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Industrial Revolution of India and Labour Policy

Industrial Revolution of India and Labour Policy

Labour rights or workers' rights are a group of legal rights and claimed human rights having to do with labour relations between workers and their employers, usually obtained under labour and employment law. In general, these rights' debates have to do with negotiating workers' pay, benefits, and safe working conditions. One of the most central of these rights is the right to unionize. Unions take advantage of collective bargaining and industrial action to increase their members' wages and otherwise change their working situation.

Labour rights can also take in the form of worker's control and worker's self management in which workers have a democratic voice in decision and policy making. The labour movement initially focused on this "right to unionize", but attention has shifted elsewhere.

Labour rights are a relatively new addition to the modern corpus of human rights. The modern concept of labour rights dates to the 19th century after the creation of labor unions following the industrialization processes. Karl Marx stands out as one of the earliest and most prominent advocates for workers rights.

His philosophy and economic theory focused on labor issues and advocates his economic system of socialism, a society which would be ruled by the workers. Many of the social movements for the rights of the workers were associated with groups influenced by Marx such as the socialists and communists.

More moderate democratic socialists and social democrats supported worker's interests as well. More recent workers rights advocacy has focused on the particular role, exploitation, and needs of women workers, and of increasingly mobile global flows of casual, service, or guest workers.

The International Labour Organization was formed in 1919 as part of the League of Nations to protect worker's rights. The ILO later became incorporated into the United Nations. The UN itself backed workers rights by incorporating several into two articles of the United Nations Declaration of Human Rights, which is the basis of the International Covenant on Economic, Social and Cultural Rights.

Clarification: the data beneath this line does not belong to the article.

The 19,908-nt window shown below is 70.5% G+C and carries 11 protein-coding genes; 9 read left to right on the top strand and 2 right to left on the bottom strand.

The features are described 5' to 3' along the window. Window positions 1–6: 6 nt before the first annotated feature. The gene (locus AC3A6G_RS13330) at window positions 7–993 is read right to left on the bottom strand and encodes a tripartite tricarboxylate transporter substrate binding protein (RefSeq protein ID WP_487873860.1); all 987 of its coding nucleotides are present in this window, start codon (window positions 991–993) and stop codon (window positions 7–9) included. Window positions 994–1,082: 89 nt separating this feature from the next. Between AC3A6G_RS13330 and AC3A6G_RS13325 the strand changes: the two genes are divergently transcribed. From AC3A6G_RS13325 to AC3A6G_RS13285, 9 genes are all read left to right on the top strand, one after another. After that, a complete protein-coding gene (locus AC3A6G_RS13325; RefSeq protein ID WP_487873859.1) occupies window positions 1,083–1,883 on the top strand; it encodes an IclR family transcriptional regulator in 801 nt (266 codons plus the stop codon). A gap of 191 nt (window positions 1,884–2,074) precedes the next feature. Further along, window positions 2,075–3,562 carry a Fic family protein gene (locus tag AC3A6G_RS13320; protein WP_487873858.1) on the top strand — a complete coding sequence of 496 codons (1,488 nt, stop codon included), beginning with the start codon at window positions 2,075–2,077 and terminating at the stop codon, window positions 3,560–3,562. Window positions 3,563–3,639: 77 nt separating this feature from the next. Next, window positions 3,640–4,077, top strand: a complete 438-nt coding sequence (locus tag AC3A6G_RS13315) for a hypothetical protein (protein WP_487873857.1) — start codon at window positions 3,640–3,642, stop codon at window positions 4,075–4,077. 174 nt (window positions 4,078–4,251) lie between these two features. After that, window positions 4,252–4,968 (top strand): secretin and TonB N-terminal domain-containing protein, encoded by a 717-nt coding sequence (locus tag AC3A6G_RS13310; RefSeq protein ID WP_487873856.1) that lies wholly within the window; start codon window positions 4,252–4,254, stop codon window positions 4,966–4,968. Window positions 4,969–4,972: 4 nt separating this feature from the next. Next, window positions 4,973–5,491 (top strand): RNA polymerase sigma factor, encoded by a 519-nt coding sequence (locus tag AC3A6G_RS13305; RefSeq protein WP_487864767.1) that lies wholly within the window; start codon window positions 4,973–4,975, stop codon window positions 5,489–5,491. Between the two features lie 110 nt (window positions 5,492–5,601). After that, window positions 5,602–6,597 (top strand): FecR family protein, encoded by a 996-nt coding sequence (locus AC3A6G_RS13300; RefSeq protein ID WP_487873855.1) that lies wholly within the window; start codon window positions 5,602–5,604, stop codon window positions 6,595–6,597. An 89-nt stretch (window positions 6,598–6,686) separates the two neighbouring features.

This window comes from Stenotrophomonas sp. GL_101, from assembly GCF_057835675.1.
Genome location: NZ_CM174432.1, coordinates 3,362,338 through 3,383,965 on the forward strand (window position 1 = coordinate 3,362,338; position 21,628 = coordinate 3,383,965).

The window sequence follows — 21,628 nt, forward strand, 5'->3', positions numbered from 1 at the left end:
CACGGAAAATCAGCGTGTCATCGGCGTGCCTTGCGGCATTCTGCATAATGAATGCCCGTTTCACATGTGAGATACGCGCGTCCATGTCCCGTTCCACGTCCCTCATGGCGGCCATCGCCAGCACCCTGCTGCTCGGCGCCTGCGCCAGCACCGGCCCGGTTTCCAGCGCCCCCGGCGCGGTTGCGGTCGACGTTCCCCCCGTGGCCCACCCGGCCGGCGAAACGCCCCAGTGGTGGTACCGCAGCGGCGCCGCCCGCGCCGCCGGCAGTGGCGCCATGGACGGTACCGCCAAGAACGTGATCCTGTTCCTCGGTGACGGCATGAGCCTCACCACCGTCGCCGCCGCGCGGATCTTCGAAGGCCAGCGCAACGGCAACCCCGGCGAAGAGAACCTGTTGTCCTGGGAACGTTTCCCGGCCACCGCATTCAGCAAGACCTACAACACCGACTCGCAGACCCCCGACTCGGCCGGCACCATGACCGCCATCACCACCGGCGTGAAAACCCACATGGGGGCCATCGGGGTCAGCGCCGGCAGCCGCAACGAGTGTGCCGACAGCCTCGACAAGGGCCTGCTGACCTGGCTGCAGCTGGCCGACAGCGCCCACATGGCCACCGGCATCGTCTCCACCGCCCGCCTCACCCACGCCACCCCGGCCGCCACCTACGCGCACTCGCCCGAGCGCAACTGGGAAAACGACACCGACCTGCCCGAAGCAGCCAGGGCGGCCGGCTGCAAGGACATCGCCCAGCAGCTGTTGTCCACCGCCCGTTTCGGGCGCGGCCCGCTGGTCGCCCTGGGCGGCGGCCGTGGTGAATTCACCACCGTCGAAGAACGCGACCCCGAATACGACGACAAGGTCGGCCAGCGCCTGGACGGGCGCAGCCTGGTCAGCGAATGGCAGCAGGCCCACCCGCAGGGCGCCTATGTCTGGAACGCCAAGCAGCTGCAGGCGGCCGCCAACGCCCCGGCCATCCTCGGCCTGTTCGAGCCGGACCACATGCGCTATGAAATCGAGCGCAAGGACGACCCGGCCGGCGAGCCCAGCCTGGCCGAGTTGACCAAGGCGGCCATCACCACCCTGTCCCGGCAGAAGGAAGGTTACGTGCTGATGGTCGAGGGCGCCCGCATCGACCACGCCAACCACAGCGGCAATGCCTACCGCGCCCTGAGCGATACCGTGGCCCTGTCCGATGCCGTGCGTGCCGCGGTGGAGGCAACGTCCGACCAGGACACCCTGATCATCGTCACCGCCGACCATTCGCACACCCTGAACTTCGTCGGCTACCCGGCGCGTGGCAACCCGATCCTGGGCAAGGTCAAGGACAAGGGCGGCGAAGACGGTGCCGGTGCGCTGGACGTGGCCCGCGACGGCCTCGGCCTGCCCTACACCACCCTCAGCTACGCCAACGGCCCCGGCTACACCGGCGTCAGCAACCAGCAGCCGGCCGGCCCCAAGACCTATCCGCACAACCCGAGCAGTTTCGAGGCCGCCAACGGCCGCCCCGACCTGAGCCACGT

Industrial Jurisprudence

During the twentieth century a new branch of jurisprudence known as Industrial Jurisprudence has developed in our country. Industrial Jurisprudence is a development of mainly post-independence period although its birth may be traced back to the industrial revolution.

Before independence it existed in a rudimentary form in our country. The growth of industrial jurisprudence can significantly be noticed not only from increase in labour and industrial legislations but also from a large number of industrial law matters decided by the Supreme Court and High Courts. It affects directly a considerable population of our country consisting of industrialists, workmen and their families. Those who are affected indirectly constitute a still larger bulk of the countrys population.

This branch of law modified the traditional law relating to master and servant and had cut down the old theory if laissez faire based upon the freedom of contract in the larger interest of the society because that theory was found wanting for the development of harmonious and amicable relations between the employers and employees. Individual contracts have been in many respects substituted by a standard form of statutory contract through legislation and judicial interpretation. The traditional right of an employer to hire and fire his workmen at his well has been subjected to many restraints.

Industrial Tribunals can be their award makes a contract which is binding on both the parties creating new right and imposing new obligations arising out of the award. There is no question of the employer agreeing to the new contract, it is binding even though it is unacceptable to him. The creation of new obligations is not by the parties themselves. Either or both of them may be opposed to it, nevertheless it binds them. Thus, the idea of some authority making a contract for the workmen and employer is a strange and novel idea and is foreign to the basic principle of the law of contract[1].